This vision of the hopeless drunk, unjustly imprisoned because she had spoken what men preferred to keep secret, and kept there because men like Mead could buy whatever services they required, seared itself on her imagination … The incarcerated ex-mistress symbolised the inequities of a system in which men were directly responsible for female distress. The woman lost everything, beginning with reputation; the man carried on and, in the case of Dr Mead, was revered for his charity.
Pilkington spent the guinea and savaged Mead in her Memoirs, ‘not failing to allude to his range of well-known “good Works, such as combing the Ladies Heads, &c. &c”’. In stories like these Pilkington is playing a serious game, not unlike Pope’s in his feminisation of epic in the beautifully violent world of The Rape of the Lock: she is reversing the gender of the ‘scandalous memoir’ by exposing the male secrets to which her own oppression gave her access.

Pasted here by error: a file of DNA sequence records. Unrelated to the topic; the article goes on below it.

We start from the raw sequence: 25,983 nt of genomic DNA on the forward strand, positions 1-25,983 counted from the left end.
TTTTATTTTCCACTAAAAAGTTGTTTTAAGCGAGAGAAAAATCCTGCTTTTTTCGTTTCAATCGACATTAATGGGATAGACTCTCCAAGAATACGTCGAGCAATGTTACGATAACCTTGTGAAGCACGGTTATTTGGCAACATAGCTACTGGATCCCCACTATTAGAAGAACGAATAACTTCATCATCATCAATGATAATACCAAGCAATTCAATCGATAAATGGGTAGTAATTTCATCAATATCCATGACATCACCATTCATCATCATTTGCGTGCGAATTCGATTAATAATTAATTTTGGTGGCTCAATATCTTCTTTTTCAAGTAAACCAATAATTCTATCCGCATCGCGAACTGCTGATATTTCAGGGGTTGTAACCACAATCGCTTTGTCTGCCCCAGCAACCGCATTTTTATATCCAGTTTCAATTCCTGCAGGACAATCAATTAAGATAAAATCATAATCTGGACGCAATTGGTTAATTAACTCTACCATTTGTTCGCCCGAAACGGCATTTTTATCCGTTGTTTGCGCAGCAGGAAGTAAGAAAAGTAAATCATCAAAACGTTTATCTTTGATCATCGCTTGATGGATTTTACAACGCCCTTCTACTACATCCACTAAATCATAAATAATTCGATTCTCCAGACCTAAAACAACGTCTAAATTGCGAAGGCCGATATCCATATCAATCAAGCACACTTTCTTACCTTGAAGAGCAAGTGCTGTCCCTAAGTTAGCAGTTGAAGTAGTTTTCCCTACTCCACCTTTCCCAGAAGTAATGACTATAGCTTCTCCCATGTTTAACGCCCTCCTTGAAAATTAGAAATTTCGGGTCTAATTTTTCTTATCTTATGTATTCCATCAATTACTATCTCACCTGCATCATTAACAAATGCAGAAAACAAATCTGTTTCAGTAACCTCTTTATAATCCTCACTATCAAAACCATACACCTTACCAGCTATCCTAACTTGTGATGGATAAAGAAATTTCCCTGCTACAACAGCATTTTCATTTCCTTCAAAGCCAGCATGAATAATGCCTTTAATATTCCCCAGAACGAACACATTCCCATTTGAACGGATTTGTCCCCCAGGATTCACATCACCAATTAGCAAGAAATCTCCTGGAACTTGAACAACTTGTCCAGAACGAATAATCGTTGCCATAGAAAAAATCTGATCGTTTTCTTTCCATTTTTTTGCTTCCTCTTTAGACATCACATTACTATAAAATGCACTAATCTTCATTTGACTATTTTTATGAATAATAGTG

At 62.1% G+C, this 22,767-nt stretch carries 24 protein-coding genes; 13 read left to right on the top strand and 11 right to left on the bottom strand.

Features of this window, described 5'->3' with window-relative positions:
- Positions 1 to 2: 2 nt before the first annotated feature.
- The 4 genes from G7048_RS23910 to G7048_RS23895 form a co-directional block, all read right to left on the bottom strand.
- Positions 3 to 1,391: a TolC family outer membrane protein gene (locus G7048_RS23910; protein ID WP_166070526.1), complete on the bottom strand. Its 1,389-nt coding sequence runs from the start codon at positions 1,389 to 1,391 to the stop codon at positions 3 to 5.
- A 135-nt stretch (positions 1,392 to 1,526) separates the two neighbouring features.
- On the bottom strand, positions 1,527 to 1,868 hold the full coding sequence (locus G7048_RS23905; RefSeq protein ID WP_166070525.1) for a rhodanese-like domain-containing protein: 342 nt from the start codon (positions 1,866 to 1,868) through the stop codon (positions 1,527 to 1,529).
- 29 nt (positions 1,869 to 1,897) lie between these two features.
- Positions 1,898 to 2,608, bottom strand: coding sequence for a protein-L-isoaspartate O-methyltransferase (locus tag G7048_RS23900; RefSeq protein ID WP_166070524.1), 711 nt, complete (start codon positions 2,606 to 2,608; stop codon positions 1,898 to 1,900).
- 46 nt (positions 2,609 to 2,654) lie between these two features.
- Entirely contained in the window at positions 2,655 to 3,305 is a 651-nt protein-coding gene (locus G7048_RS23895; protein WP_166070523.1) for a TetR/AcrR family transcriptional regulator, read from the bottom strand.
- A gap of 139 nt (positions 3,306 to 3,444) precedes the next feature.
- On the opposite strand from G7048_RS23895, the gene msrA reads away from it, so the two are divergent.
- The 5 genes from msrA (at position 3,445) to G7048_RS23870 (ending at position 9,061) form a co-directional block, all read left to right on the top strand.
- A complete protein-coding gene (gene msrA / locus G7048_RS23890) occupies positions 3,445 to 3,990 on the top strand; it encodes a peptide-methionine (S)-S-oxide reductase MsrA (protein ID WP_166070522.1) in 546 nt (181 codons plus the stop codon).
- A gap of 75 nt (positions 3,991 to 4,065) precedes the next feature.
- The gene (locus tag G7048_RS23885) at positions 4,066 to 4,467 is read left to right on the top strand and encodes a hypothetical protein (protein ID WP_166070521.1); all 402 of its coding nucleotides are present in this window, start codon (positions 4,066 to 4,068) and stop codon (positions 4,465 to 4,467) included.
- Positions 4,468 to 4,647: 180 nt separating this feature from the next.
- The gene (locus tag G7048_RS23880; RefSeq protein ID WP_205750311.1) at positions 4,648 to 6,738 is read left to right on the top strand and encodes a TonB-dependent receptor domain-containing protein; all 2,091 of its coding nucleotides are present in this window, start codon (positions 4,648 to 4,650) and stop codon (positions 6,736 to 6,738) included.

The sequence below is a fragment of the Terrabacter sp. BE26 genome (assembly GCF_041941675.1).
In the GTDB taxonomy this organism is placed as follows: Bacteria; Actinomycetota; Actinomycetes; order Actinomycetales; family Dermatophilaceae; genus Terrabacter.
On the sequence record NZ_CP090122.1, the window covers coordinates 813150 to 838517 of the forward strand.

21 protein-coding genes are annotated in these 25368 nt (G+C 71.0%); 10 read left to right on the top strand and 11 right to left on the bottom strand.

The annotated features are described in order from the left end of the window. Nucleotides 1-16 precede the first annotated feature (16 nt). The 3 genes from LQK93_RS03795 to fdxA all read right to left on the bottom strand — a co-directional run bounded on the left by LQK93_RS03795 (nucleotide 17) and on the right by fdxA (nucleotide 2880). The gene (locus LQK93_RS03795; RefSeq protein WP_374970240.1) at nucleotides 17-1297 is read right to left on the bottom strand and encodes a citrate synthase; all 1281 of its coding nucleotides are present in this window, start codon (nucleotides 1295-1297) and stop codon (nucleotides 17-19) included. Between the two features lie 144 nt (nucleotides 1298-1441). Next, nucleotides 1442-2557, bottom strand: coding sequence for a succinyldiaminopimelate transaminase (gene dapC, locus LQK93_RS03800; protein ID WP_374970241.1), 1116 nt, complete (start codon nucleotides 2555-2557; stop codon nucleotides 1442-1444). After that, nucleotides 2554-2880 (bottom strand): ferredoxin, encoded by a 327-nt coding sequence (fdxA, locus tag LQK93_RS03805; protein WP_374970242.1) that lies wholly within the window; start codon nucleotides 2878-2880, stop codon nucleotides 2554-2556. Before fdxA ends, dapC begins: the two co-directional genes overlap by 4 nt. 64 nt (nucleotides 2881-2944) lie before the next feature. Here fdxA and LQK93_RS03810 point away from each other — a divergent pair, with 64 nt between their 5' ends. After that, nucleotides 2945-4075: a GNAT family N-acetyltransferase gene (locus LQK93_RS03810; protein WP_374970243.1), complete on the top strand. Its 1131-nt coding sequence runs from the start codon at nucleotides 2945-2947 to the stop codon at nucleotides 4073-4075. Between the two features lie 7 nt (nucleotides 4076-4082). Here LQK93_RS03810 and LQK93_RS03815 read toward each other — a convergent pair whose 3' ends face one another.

The role Pilkington fought against all her life was that of the fallen woman. Discovered (or perhaps trapped) in flagrante by her cheating husband and 12 bought witnesses alone at midnight in her bedroom with the young surgeon Robert Adair, she was subsequently convicted of adultery. Matthew got the divorce he had long desired and done his best to enable by, as Clarke puts it, ‘tormenting her at home and blackening her name out of it’. Swift tried to erase her name from all his letters and wrote to the alderman John Barber, whom he had earlier persuaded to help Matthew: ‘He proved the falsest Rogue, and she the most profligate whore in either Kingdom.’ Iris Barry, in the introduction to her 1928 edition of the Memoirs, marks our heroine’s abrupt transformation in that fateful year of 1737: ‘The nice, pretty, poetical Mrs Pilkington disappears at this date: the celebrated Mrs Pilkington appears in her stead.’ Pilkington left Dublin to seek her fortune in London. Eleven years later she would rewrite the scene of her undoing as proof of her love of literature. The only desire she had been consumed with, she wrote, was the urge to finish a book that the gentleman refused to lend.